Once a month, or at least once every 3 months, I make a point to visit my local cemetery even though I don’t personally know anyone who is buried there.
Sounds kinda crazy, doesn’t it? After all, cemeteries are not exactly high up on the list when it comes to local attractions and fun family days out.
This all started a little over a year ago. I use to take a shortcut through a cemetery when walking into town and this regular visit had a profound effect on me, so I made a habit out of it.
Here’s what I do…
See, hear, feel
I stroll through the cemetery and pay attention!
I read the gravestones, see the flowers, notice the visitors coming to grieve their recently passed loved ones, and observe the number of the new residents added since my last visit.
I then take a moment.
I feel the wind/sun/rain/[insert weather of choice] on my skin, breathe in the fresh air, and appreciate how lucky I am to be alive and the infinite number of opportunities still available to me.
It’s very easy for us to get wrapped up in the everyday struggles and trivia of modern life that we miss on on actually living it!
For example, do you know how good the sun, wind, and rain feel on your face when you stop and take a moment to appreciate that you are alive and free to be able to stand outside and experience it?!
That’s what visiting a cemetery does to you.
The land of the living (who forget to live)
I am what’s known as a ‘workaholic’; I spend almost every waking hour either working or thinking about work.
I love what I do and I am happiest when I’m left alone to tap away on my laptop for hours on end. I get addicted to crossing tasks off my to-do list, achieving my goals, and generally just getting stuff done.
But sometimes I can rob myself of the bigger things in life.
Yes, my accomplishments are important to me and I am proud of my successes (although they may be small successes to many people) but I don’t want to miss out on LIFE.
Visiting a cemetery is a great way to recalibrate. To help you celebrate everything that you have to be grateful for, to remember the importance of simply being alive, and to help you adjust your sails to make sure that you are living your best life.
Your work-life balance architect
Personally, I am not a fan of the term ‘work-life balance’; a concept that encourages people to equally share their remaining time on Earth between working and living.
The term puts ‘work’ and ‘life’ as opposites, suggesting that one is good (life), one is bad (work), and that at any moment in time you are doing either one or the other.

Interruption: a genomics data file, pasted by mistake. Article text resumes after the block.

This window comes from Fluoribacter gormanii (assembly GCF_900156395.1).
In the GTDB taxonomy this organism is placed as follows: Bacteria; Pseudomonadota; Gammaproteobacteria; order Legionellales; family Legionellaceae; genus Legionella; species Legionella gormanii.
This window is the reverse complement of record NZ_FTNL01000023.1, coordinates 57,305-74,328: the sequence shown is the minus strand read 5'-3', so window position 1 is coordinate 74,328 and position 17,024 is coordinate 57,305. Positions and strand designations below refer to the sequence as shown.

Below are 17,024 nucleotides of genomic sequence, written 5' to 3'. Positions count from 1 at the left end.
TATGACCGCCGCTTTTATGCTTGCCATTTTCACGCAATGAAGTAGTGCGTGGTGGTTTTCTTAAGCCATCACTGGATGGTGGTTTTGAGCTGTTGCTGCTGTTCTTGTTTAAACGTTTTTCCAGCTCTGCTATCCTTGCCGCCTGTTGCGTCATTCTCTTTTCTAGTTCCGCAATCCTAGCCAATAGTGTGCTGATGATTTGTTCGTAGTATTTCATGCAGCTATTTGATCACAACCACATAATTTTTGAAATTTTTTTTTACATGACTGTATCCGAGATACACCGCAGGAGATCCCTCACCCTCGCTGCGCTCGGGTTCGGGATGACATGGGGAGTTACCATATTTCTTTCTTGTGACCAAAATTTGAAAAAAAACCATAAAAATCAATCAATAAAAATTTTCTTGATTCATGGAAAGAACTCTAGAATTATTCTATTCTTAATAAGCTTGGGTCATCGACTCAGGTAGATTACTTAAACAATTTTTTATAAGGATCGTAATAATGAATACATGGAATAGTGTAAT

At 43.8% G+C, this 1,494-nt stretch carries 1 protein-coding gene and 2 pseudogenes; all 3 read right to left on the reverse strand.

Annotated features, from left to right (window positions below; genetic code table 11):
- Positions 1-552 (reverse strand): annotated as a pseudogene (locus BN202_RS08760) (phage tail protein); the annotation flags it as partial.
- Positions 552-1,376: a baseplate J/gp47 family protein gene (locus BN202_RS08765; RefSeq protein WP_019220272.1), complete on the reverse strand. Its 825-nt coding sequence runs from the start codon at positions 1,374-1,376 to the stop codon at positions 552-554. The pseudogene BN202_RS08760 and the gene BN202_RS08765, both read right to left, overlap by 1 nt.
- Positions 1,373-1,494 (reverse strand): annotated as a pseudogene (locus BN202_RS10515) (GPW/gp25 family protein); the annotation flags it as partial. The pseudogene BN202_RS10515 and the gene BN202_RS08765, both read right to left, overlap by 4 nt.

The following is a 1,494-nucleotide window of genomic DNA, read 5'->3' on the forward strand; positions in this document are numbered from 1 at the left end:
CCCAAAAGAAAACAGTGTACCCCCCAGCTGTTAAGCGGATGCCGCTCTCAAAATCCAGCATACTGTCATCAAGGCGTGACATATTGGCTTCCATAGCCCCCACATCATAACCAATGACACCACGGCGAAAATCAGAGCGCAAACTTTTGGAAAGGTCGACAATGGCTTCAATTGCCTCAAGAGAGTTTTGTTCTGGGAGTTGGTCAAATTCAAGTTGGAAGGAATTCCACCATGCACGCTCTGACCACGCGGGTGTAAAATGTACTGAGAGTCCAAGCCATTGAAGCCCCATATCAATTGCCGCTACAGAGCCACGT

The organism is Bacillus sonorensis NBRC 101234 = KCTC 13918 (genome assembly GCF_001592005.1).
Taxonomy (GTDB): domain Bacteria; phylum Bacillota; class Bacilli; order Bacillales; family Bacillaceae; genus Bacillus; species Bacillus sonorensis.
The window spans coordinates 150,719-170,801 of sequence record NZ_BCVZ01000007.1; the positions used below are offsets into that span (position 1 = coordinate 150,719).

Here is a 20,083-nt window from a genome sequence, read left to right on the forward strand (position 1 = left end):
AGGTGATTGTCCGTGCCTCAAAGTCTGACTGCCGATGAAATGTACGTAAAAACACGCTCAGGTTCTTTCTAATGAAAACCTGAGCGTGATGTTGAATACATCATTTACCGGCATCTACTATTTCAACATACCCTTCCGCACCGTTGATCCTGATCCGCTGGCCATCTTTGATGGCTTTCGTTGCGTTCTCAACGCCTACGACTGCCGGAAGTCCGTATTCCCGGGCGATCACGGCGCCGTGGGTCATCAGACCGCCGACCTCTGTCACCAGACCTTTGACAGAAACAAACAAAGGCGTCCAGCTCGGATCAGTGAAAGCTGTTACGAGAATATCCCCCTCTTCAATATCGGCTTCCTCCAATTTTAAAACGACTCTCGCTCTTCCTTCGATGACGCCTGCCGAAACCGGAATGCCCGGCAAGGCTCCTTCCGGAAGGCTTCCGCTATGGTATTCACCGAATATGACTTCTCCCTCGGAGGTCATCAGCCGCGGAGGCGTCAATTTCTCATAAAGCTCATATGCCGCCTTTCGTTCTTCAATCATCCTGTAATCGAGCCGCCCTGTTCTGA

Instead, I much prefer the term ‘work-life integration’.
In reality, we do need to both work and live, but it is possible to enjoy work and enjoy life and to do both simultaneously; you don’t have to clock out of one and clock back into the other.
Regardless, work should not be seen as a ‘bad’ part of life. It’s our work that provides us with purpose, meaning, and structure.
And here’s the part that most people forget….YOU are the architect! You have the ability to design and construct how your work and life fit together.
Unfortunately, in the land of the living, we have our blinkers on most of the time and fail to see beyond our own societal structures meaning we all build from the same blueprints.
But what if Gladdis, who lived a long life and died when she was 89, could get another run-through of those 89 years? How would her architectural work-life blueprints differ?
Cemeteries remind you to take your blinkers off. That the walls and constraints you see are merely an illusion, and you are free to draw outside the lines and create your own work-life masterpiece.
Are your problems really problems?
Everyone has problems regardless of their location, upbringing, parents, income, status, color, age, etc. We all have problems.
Visiting a cemetery is an easy way to put those problems into perspective. Are your problems really problems?
We can all make mountains out of molehills (I am very guilty of this at times) and a visit to a cemetery will help you see the bigger picture and shrink those problems back down the appropriate size.
Please don’t mistake me, this doesn’t mean you should ignore your problems or brush them under the rug. Your problems still need addressing, but by gaining the necessary perspective you’ll be surprised at just how much easier they are to deal with!
You are mortal
Although we know one day we are doing to die – it’s inevitable and unavoidable – we live as though we and our loved ones are immortal; as though time has been frozen and we will be living this life, following our daily routines, for an infinite amount of time.
In our modern age of medicine we have acquired a subconscious belief that doctors and hospitals will always be able to keep us alive. A few pills here and a small operation there and we are good as new!
Although medical professional undoubtedly save and prolong numerous lives every day, they are not miracle workers and we are not machines. We’re made of blood, flesh, and bone, and we come with an expiry date.
We only have a limited number of opportunities to see the sunrise and only so many chances to go swimming in the ocean.
I often read gravestones saying something like, ‘Here lies Henry, died aged 68’, and wonder, what would Henry do if I was able to resurrect him for 24 hours? I’m sure he wouldn’t rush to catch up on his TV soaps!!
We will all return
A cemetery is a reminder of our own mortality and that one day, this will all end. We will all return to the dirt and dust from which we came.
Visit your local cemetery to help you re-adjust your sails towards brighter oceans, create your work-life blueprints, recalibrate your priorities, get some perspective on your problems, and remind yourself to make the most of this wonderful gift called life.
Make it your goal to run, walk, see, swim, feel, love, breathe, do, and experience all that you can whilst you still can.
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